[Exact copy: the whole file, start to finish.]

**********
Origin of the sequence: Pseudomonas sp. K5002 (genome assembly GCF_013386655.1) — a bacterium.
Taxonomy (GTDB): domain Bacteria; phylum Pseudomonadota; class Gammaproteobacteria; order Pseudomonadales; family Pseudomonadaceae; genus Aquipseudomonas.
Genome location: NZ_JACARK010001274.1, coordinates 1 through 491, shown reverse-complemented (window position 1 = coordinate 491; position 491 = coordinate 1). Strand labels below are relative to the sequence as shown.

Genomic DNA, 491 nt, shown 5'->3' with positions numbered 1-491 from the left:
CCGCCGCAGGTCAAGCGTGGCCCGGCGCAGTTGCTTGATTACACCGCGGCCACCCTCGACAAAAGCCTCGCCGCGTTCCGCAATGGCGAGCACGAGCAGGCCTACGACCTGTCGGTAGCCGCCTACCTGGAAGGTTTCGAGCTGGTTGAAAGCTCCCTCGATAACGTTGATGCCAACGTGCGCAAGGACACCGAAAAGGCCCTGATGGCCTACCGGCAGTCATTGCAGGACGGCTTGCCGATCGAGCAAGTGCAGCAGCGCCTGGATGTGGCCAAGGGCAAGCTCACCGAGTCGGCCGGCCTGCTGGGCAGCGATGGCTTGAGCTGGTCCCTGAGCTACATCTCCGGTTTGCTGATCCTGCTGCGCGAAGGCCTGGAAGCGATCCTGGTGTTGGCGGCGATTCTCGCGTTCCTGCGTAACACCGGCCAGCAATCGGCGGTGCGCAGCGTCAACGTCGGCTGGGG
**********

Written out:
Origin of the sequence: Pseudomonas sp. K5002 (genome assembly GCF_013386655.1) — a bacterium.
Taxonomy (GTDB): domain Bacteria; phylum Pseudomonadota; class Gammaproteobacteria; order Pseudomonadales; family Pseudomonadaceae; genus Aquipseudomonas.
Genome location: NZ_JACARK010001274.1, coordinates 1 through 491, shown reverse-complemented (window position 1 = coordinate 491; position 491 = coordinate 1). Strand labels below are relative to the sequence as shown.

Genomic DNA, 491 nt, shown 5'->3' with positions numbered 1-491 from the left:
CCGCCGCAGGTCAAGCGTGGCCCGGCGCAGTTGCTTGATTACACCGCGGCCACCCTCGACAAAAGCCTCGCCGCGTTCCGCAATGGCGAGCACGAGCAGGCCTACGACCTGTCGGTAGCCGCCTACCTGGAAGGTTTCGAGCTGGTTGAAAGCTCCCTCGATAACGTTGATGCCAACGTGCGCAAGGACACCGAAAAGGCCCTGATGGCCTACCGGCAGTCATTGCAGGACGGCTTGCCGATCGAGCAAGTGCAGCAGCGCCTGGATGTGGCCAAGGGCAAGCTCACCGAGTCGGCCGGCCTGCTGGGCAGCGATGGCTTGAGCTGGTCCCTGAGCTACATCTCCGGTTTGCTGATCCTGCTGCGCGAAGGCCTGGAAGCGATCCTGGTGTTGGCGGCGATTCTCGCGTTCCTGCGTAACACCGGCCAGCAATCGGCGGTGCGCAGCGTCAACGTCGGCTGGGG